Remote access for various database administration, application server and operating system support is configured. There are also various administration tasks that can be done directly through the application over a secure internet connection.
The system is fully 24x7 capable. An IBM Clustered Application Server and Web Server farm is configured to communicate to a cluster database server farm (using Oracle Real Application Clusters).
One of the most challenging aspects of delivering this system was the budget and timeframe. It was the unique combination of tools and process that enabled the technology to be delivered. Creating such a large, complex system in such a short period of time necessitated highly coordinated teams that could work within a Model Driven Development (MDD) approach. Compuware’s OptimalJ automated a large portion of the plumbing code needed for the application, allowing the teams to focus their energy on the presentation tier and business logic. This was very important in delivering the business purposes of the system.
a. This development project coordinated the effort of 45 developers. However small functional teams were formed consisting of five to eight developers.
b. Each small functional team was tasked with two to three use cases per two-week iteration. Because code was generated from models, each team had a head start implementing each use-case. For example, all objects which persisted data to the database were instantiated in code. Additionally, all middle-ware glue which conformed to the architecture for the system was created. This left the task of writing business logic to the developers on the team. Also necessary was the connecting of html user-interface wire-frames to the middleware tier. Team members could write their code in unprotected areas, thus not disturbing generated code, and allowing their work to survive subsequent code generation.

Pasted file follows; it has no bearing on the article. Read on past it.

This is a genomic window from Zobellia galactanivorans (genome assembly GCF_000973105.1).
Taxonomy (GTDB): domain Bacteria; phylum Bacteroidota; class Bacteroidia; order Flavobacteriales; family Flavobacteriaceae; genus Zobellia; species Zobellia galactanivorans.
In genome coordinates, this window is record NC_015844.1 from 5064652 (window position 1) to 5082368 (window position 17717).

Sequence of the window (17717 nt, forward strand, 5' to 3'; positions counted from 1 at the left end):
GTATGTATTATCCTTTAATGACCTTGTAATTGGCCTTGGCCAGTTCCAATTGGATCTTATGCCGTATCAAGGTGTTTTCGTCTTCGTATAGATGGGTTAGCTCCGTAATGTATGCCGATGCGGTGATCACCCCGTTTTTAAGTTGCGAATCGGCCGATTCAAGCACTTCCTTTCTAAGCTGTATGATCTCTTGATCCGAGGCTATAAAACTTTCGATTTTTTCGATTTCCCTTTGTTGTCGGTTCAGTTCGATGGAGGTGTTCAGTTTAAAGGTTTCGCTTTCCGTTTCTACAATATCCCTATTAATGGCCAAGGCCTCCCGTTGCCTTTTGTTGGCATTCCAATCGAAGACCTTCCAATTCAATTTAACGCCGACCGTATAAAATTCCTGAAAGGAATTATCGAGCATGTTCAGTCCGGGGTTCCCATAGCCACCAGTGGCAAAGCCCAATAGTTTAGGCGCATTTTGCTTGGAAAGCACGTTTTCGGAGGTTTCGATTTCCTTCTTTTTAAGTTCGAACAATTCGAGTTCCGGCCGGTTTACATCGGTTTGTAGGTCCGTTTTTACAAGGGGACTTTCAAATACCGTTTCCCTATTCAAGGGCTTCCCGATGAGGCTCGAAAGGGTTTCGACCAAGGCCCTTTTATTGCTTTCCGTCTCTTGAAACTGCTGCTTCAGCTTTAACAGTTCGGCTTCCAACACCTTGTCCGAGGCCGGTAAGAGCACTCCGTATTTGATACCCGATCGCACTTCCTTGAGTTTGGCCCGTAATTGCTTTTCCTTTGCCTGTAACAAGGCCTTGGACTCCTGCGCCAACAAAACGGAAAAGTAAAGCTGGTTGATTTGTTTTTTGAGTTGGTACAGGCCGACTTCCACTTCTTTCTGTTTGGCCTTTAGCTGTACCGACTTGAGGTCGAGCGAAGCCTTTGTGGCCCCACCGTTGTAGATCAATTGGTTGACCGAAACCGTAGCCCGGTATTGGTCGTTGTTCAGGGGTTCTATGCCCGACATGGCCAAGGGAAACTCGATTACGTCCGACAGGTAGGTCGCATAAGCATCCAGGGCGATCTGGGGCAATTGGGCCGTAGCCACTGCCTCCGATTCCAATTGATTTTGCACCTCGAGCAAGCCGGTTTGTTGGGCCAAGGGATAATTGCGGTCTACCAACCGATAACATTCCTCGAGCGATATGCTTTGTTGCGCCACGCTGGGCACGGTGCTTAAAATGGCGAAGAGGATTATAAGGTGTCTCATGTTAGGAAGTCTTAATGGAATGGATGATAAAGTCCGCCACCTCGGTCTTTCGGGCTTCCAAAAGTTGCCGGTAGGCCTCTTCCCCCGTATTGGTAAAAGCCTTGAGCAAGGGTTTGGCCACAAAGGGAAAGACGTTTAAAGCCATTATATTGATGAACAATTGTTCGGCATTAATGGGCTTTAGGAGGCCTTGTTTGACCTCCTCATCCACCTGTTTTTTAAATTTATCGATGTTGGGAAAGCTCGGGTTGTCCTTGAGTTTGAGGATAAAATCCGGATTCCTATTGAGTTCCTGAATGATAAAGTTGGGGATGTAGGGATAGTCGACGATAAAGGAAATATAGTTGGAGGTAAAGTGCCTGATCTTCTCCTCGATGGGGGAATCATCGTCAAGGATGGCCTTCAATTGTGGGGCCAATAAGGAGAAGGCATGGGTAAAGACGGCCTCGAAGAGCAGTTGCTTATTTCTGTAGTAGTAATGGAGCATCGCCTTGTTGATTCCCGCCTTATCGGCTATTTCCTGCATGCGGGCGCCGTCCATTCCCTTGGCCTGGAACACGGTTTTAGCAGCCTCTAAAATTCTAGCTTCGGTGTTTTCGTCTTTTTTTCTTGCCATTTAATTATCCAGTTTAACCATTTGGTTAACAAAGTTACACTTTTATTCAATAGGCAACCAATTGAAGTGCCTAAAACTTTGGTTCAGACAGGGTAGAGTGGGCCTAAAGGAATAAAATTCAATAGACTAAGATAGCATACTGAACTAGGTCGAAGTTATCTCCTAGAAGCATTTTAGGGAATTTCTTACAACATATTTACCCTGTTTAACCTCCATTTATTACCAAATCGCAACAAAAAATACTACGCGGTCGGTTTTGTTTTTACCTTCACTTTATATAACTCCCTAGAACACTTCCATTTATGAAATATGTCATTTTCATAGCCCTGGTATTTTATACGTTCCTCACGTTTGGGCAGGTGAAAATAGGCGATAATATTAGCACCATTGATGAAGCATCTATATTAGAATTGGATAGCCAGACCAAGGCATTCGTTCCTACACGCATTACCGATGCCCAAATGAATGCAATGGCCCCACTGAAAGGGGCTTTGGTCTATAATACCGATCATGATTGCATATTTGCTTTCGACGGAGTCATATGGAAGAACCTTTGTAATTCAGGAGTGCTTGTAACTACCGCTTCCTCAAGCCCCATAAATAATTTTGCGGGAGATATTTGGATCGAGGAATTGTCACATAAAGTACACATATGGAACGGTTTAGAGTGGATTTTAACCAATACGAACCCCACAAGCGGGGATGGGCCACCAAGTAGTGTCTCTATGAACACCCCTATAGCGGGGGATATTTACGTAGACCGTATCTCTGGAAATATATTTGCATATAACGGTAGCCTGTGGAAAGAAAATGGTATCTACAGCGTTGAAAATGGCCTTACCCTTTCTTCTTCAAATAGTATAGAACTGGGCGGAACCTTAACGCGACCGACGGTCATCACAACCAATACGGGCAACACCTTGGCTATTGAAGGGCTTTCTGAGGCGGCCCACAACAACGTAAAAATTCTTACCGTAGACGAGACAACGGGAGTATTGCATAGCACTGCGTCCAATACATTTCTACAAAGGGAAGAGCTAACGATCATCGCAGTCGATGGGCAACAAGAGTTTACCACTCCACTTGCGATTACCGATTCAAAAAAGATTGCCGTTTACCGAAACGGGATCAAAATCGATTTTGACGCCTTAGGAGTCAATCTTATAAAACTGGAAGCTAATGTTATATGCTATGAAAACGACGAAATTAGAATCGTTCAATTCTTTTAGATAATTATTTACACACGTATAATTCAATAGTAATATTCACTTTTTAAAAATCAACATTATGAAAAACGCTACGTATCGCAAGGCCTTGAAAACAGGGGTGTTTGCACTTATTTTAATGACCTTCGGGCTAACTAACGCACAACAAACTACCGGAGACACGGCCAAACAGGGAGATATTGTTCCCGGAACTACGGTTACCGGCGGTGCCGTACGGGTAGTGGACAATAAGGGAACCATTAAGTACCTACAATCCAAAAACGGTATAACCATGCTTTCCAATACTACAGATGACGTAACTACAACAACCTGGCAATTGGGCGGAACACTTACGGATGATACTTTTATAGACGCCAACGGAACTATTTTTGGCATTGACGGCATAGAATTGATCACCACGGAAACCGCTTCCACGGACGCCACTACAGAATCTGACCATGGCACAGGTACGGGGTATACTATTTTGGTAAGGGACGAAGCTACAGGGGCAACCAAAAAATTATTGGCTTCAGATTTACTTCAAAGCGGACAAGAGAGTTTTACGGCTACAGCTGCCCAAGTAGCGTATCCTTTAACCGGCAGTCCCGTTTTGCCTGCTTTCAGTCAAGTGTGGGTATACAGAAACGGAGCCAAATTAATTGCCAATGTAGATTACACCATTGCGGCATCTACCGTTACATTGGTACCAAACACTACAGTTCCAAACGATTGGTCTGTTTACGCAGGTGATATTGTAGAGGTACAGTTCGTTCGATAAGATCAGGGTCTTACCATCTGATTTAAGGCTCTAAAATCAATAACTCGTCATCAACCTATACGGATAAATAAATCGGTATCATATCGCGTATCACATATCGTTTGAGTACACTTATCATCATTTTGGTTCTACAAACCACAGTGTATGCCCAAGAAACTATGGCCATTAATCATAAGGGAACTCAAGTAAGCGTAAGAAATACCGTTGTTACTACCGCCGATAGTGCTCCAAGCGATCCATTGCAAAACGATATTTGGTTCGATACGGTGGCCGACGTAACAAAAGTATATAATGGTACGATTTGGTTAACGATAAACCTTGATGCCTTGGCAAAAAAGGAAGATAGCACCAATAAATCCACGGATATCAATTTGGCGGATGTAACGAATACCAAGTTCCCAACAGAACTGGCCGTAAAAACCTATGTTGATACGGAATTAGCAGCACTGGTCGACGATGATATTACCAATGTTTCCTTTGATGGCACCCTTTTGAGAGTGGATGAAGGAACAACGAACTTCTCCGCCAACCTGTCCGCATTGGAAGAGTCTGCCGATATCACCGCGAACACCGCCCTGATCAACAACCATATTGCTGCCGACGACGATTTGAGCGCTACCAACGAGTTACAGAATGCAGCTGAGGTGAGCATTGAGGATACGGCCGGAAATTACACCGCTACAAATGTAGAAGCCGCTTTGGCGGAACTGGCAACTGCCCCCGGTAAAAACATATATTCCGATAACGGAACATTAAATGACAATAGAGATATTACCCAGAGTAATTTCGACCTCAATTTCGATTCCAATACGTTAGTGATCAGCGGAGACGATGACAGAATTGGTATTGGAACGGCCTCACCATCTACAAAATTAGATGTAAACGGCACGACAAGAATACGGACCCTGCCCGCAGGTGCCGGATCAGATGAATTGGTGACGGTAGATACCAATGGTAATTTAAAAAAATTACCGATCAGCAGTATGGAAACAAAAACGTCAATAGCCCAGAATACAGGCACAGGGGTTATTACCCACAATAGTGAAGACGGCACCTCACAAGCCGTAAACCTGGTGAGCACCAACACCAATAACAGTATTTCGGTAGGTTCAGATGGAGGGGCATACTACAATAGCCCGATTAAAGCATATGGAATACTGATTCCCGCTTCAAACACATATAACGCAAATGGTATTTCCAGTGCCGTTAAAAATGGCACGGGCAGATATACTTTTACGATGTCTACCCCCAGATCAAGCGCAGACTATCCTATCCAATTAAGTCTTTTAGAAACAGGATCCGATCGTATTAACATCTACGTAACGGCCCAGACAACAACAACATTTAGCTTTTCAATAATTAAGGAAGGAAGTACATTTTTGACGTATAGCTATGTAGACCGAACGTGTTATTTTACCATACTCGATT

c. Each team consisted of a team lead, business analyst, EJB/Modeling expert, one to two Java/JSP developers, and one to two state employee developers (who will ultimately maintain the application). Tool training was necessary for all development staff and took place during the rapid requirements definition phase of the project. One of the lessons learned was that more than just product training is necessary. When working in an environment where code is generated, architecture training is necessary in order to understand what code gets generated and how to use that code. In future projects, this will be done up front. On this project, it took place as the project progressed.
d. An exhaustive list of team members will be provided upon request.
e. Person months were not calculated for this project, however, anywhere from 10 to 60 individuals were involved concurrently over the course of the 30 month project. Because of the iterative nature of the development project, and close tracking of implemented use-cases, management was able to gauge schedule adherence every two weeks. The project was never more than 10% behind schedule and was ultimately only 2 weeks behind going into user acceptance testing.
f. The user community has been verifying the functionality that is being implemented on an ongoing basis. However the application has not yet been deployed. The pilot period is set to begin in early 2006, with a staggered county by county rollout which will complete by October, 2006.
g. All of the lessons learned have to been fully compiled. However many of the changes to the process and tool usage took place during development. A lessons learned activity was completed at the end of each two week iteration and many small tweaks were made.